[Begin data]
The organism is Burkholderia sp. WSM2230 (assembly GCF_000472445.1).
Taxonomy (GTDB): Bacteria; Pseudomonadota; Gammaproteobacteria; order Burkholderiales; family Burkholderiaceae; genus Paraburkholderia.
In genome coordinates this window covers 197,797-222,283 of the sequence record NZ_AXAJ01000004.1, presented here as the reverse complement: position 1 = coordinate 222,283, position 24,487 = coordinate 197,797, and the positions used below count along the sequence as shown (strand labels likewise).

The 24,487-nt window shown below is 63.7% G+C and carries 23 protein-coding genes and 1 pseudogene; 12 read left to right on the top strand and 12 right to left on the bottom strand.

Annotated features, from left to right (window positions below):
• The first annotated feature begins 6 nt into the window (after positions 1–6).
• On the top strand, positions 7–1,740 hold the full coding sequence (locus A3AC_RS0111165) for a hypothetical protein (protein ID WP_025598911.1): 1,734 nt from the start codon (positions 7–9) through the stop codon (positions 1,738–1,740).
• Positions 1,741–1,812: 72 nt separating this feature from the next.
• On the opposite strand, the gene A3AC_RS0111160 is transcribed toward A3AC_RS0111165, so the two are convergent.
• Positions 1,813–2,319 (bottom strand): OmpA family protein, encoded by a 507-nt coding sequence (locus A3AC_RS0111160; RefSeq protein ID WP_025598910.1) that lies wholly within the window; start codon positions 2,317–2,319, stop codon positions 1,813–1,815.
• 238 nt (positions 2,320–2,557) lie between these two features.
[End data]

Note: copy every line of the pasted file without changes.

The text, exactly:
The organism is Burkholderia sp. WSM2230 (assembly GCF_000472445.1).
Taxonomy (GTDB): Bacteria; Pseudomonadota; Gammaproteobacteria; order Burkholderiales; family Burkholderiaceae; genus Paraburkholderia.
In genome coordinates this window covers 197,797-222,283 of the sequence record NZ_AXAJ01000004.1, presented here as the reverse complement: position 1 = coordinate 222,283, position 24,487 = coordinate 197,797, and the positions used below count along the sequence as shown (strand labels likewise).

The 24,487-nt window shown below is 63.7% G+C and carries 23 protein-coding genes and 1 pseudogene; 12 read left to right on the top strand and 12 right to left on the bottom strand.

Annotated features, from left to right (window positions below):
• The first annotated feature begins 6 nt into the window (after positions 1–6).
• On the top strand, positions 7–1,740 hold the full coding sequence (locus A3AC_RS0111165) for a hypothetical protein (protein ID WP_025598911.1): 1,734 nt from the start codon (positions 7–9) through the stop codon (positions 1,738–1,740).
• Positions 1,741–1,812: 72 nt separating this feature from the next.
• On the opposite strand, the gene A3AC_RS0111160 is transcribed toward A3AC_RS0111165, so the two are convergent.
• Positions 1,813–2,319 (bottom strand): OmpA family protein, encoded by a 507-nt coding sequence (locus A3AC_RS0111160; RefSeq protein ID WP_025598910.1) that lies wholly within the window; start codon positions 2,317–2,319, stop codon positions 1,813–1,815.
• 238 nt (positions 2,320–2,557) lie between these two features.